CRANE HILL, Ala. (WBRC) - The search for a missing boater on Smith Lake grows more challenging by the day.
Recovery crews are taking the search for Kelsey Starling day-by-day, with no immediate plans to stop looking.
Crews used cadaver dogs, drones, divers, and sonar technology to look through a dense forest hundreds of feet below the surface looking for Starling who was thrown from a boat on July 4. The trees, among other, are elements making the search for Starling more complicated.
“Smith Lake has got areas that are well over 200, 300 feet deep. So where it was flooded, all those trees and timber are down there. It’s so much colder down there. She’ll have to be found with a camera and then a dive team,” Lt. Stacy Smith with ALEA said.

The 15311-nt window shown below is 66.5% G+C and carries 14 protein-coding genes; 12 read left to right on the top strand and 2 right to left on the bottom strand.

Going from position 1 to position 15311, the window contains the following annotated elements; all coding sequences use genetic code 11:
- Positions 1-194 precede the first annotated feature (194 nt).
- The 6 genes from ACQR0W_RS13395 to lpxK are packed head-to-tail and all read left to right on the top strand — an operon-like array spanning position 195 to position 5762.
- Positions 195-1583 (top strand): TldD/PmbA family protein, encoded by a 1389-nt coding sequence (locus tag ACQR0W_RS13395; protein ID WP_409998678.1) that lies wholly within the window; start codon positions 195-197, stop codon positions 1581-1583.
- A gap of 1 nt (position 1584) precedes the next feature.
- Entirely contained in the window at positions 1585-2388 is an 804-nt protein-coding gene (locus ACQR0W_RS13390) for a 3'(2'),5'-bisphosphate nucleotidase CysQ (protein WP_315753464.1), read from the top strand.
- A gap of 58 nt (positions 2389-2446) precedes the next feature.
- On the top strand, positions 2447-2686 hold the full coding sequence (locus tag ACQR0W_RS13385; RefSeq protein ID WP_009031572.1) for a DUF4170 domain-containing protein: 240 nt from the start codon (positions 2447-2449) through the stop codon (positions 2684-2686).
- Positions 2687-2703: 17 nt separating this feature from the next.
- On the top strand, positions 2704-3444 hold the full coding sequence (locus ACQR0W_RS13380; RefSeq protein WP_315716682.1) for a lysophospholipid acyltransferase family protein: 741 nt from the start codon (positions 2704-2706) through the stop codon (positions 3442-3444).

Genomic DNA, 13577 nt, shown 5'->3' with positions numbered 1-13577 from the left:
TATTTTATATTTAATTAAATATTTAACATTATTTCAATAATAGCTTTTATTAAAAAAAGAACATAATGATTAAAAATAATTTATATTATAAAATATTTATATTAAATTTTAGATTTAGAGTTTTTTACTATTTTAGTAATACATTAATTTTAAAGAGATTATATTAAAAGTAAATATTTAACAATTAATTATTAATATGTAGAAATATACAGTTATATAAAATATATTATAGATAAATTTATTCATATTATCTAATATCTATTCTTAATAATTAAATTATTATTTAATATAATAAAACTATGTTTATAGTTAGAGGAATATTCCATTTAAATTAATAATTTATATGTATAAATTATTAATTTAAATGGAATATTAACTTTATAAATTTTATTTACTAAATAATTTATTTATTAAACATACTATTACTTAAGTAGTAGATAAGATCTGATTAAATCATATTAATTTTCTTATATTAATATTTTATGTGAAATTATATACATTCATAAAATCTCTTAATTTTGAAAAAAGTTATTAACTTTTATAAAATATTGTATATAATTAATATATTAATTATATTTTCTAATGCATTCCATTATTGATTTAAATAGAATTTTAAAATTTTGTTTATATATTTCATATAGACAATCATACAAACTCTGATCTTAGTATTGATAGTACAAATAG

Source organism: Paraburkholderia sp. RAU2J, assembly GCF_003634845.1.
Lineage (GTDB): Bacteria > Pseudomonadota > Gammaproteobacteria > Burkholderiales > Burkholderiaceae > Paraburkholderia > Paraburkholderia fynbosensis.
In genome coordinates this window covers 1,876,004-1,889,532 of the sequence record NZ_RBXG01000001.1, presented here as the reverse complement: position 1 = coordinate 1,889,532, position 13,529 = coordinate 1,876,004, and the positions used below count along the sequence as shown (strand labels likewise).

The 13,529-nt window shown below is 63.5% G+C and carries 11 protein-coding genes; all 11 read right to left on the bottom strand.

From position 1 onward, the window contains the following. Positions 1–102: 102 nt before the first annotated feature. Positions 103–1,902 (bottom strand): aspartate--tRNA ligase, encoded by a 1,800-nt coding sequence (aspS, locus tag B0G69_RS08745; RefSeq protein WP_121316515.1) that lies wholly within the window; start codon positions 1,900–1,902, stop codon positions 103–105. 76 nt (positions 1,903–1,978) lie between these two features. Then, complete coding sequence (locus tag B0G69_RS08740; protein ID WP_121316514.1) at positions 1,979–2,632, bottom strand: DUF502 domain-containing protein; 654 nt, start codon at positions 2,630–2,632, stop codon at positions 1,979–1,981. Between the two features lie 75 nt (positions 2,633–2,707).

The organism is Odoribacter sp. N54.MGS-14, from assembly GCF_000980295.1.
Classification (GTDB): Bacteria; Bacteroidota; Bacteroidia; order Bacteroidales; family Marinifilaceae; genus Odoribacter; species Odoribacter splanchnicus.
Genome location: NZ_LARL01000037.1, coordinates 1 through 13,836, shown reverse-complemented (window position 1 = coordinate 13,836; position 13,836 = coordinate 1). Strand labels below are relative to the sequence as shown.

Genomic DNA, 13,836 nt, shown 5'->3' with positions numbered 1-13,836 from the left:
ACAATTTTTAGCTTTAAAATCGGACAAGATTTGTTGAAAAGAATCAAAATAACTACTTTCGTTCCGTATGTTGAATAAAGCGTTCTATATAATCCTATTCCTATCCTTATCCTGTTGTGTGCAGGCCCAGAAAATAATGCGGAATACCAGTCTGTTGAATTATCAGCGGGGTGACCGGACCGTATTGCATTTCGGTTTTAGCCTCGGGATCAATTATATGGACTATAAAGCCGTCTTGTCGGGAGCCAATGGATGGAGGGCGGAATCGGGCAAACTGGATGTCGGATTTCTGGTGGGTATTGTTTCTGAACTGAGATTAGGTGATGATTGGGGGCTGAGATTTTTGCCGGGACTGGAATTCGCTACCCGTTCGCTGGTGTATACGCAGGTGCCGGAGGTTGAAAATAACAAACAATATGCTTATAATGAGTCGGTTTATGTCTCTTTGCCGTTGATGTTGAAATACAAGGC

25 people have died in boating accidents on Alabama waters in the first seven months of 2019, topping the total number of boating fatalities in 2018 and 2017.
“I think it just may be the shear volume of people on the water,” said Smith.
Lieutenant Stacy Smith with Alabama Law Enforcement Agency said the number of boating fatalities, so far, in 2019, remind her of 1993 when 29 people died in boating accidents, prompting new laws.
In April 1994, the Roberson- Archer Act was passed.
"We’re the first state to have a requirement for boating laws. It lays the age to legally operate,” Smith explained.
Several other rules and regulations were enacted as well, including making the boating under the influence law more strict.
Smith says she believes more congestion on Alabama waters is contributing to the number of boating fatalities we’re seeing.